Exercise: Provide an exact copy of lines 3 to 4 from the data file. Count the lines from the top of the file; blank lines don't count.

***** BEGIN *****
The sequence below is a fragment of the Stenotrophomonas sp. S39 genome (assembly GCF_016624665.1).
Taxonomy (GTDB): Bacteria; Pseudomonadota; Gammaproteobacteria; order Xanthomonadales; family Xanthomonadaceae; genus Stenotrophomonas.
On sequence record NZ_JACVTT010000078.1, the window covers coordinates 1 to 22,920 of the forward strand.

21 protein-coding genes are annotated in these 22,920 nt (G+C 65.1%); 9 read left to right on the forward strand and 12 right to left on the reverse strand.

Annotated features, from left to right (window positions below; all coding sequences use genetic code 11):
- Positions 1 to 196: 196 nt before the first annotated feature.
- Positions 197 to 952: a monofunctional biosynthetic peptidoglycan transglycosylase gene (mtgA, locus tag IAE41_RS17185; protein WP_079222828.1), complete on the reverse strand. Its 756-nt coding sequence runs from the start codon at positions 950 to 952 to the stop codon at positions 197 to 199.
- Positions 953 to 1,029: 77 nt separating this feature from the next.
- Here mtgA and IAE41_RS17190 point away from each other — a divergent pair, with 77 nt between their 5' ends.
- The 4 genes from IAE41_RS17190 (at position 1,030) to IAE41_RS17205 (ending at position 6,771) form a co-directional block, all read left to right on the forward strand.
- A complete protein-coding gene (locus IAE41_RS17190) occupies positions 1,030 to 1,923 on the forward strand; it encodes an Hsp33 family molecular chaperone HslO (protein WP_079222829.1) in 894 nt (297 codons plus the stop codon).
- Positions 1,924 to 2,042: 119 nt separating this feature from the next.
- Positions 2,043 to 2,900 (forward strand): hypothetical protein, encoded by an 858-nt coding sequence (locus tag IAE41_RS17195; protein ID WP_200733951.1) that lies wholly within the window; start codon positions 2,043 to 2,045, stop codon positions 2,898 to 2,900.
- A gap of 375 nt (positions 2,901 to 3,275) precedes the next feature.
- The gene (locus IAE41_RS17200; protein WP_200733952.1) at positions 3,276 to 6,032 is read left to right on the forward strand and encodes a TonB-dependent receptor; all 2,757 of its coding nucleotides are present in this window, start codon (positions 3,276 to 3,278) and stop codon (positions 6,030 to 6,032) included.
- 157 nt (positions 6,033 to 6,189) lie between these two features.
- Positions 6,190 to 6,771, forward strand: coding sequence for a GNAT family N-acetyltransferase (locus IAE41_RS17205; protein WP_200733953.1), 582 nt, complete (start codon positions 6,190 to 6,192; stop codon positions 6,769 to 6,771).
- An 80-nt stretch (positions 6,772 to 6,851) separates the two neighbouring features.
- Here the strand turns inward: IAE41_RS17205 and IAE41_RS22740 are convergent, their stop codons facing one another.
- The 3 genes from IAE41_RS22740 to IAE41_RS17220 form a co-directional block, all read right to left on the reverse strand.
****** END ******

On sequence record NZ_JACVTT010000078.1, the window covers coordinates 1 to 22,920 of the forward strand.

21 protein-coding genes are annotated in these 22,920 nt (G+C 65.1%); 9 read left to right on the forward strand and 12 right to left on the reverse strand.